School’s Open, Drive Carefully – a Life Saving Message for 75 Years

School’s Open, Drive Carefully – a Life Saving Message for 75 Years

AAA Western and Central New York, Senator Timothy Kennedy, New York State Police Partner Raise Awareness
Elizabeth Carey
school's open drive carefully photo

AAA Western and Central New York, along with law enforcement and state leaders, kicks off the annual “School’s Open – Drive Carefully” campaign as back-to-school season gets underway amid the ongoing pandemic. This year, drivers must use extra caution as most schools return to in person instruction after a year of various virtual models. With school buses back in action, commuters should give themselves extra time and be prepared for bus traffic. Motorists should also use caution amidst student drivers returning to high school and college. 

AAA’s School’s Open – Drive Carefully campaign was launched nationally in 1946 to help reduce the number of school-related pedestrian injuries and fatalities; 75 years later, AAA clubs across the country continue to promote the campaign annually to remind motorists to watch out for children as they travel to and from school. 

To raise awareness of this important issue, AAA teamed up with Senator Timothy Kennedy, chair of the New York Committee on Transportation, along with the New York State Police for a virtual press conference, held on Wednesday, September 1.

AAA WCNY President Tony Spada emphasized the need to show extra caution when driving as schools reopen since vacation-minded children are apt to be less careful.  “AAA’s annual ‘School’s Open—Drive Carefully’ campaign alerts motorists to the risks to school-age children from motor vehicle crashes—the leading cause of death for children from five to fourteen years old,” he said. “Motorists should be particularly alert for children darting out between parked cars on busy streets.”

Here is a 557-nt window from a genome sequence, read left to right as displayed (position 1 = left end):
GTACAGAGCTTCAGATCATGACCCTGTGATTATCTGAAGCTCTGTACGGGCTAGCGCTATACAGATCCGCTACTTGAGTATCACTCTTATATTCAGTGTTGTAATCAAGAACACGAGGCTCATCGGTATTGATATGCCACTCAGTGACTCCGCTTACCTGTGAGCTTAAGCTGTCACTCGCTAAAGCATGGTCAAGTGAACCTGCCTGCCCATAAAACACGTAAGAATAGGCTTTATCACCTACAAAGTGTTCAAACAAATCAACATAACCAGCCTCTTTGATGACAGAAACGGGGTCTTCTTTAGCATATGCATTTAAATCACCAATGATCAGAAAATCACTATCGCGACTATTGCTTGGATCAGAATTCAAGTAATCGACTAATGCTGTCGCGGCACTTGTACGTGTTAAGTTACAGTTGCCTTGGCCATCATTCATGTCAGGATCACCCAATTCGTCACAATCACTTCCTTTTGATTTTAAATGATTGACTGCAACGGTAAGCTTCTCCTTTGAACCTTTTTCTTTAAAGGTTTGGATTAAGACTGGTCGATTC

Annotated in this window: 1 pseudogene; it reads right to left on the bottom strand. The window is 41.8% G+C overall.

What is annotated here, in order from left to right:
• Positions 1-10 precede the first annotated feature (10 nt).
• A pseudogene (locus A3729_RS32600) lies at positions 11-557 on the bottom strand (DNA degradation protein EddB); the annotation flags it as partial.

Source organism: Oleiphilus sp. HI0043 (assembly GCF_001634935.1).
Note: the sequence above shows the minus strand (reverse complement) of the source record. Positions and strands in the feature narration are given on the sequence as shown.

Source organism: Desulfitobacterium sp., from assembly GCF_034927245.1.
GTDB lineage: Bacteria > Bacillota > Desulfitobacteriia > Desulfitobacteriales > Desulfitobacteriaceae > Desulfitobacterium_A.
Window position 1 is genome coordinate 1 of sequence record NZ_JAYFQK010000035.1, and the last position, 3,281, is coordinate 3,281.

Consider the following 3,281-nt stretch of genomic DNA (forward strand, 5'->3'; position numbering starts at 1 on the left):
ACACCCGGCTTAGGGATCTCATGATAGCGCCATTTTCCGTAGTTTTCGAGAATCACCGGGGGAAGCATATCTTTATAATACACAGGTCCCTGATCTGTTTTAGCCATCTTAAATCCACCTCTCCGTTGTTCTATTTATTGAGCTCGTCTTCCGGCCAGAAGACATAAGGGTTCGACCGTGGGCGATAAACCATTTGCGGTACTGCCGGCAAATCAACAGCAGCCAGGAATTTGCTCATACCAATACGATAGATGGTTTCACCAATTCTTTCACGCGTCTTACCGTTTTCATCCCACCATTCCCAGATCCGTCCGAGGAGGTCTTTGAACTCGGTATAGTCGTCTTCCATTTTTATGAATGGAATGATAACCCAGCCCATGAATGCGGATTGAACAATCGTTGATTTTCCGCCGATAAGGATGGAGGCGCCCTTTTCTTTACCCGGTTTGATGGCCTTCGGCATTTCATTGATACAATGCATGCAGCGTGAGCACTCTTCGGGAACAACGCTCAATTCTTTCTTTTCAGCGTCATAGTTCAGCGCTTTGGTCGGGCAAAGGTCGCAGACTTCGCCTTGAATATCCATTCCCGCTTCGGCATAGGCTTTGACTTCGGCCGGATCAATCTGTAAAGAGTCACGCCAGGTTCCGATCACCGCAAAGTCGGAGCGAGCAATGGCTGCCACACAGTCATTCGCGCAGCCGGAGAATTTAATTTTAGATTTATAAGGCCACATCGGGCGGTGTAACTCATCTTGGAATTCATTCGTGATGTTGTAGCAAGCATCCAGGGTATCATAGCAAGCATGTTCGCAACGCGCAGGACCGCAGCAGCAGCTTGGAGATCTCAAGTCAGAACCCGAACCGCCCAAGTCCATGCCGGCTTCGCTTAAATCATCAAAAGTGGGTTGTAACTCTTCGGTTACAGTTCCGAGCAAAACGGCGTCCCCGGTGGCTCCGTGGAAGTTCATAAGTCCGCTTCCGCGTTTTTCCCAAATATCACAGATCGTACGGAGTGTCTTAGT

“55 million families are sending children back to school across the U.S. If you’re putting a key into the ignition, make sure you’ve eliminated distractions. Distracted driving kills and it’s at an all-time high,” said New York State Senator Timothy Kennedy. “We need to make sure drivers are not distracted as our students head back to school. Be alert and aware near school buses and in neighborhoods where children walk or ride bicycles to school.”

“This is an important and successful campaign. Not only do we have cars passing buses on the left, we have cars passing on the right. You’re looking at a 5-point ticket, that is steep, but the real deterrent should be the fact that you can take a life. We want to make sure your children are as safe as they can be when they get on and off that bus every single day,” said Trooper James O’Callaghan, PIO, New York State Police, Troop A, who also noted that passing a school bus carries a $250 to $1,000 dollar fine.

AAA reminds drivers to slow down, avoid distractions by putting cell phones away, and to check mirrors before moving. Parents should also teach children the rules of traffic safety. 

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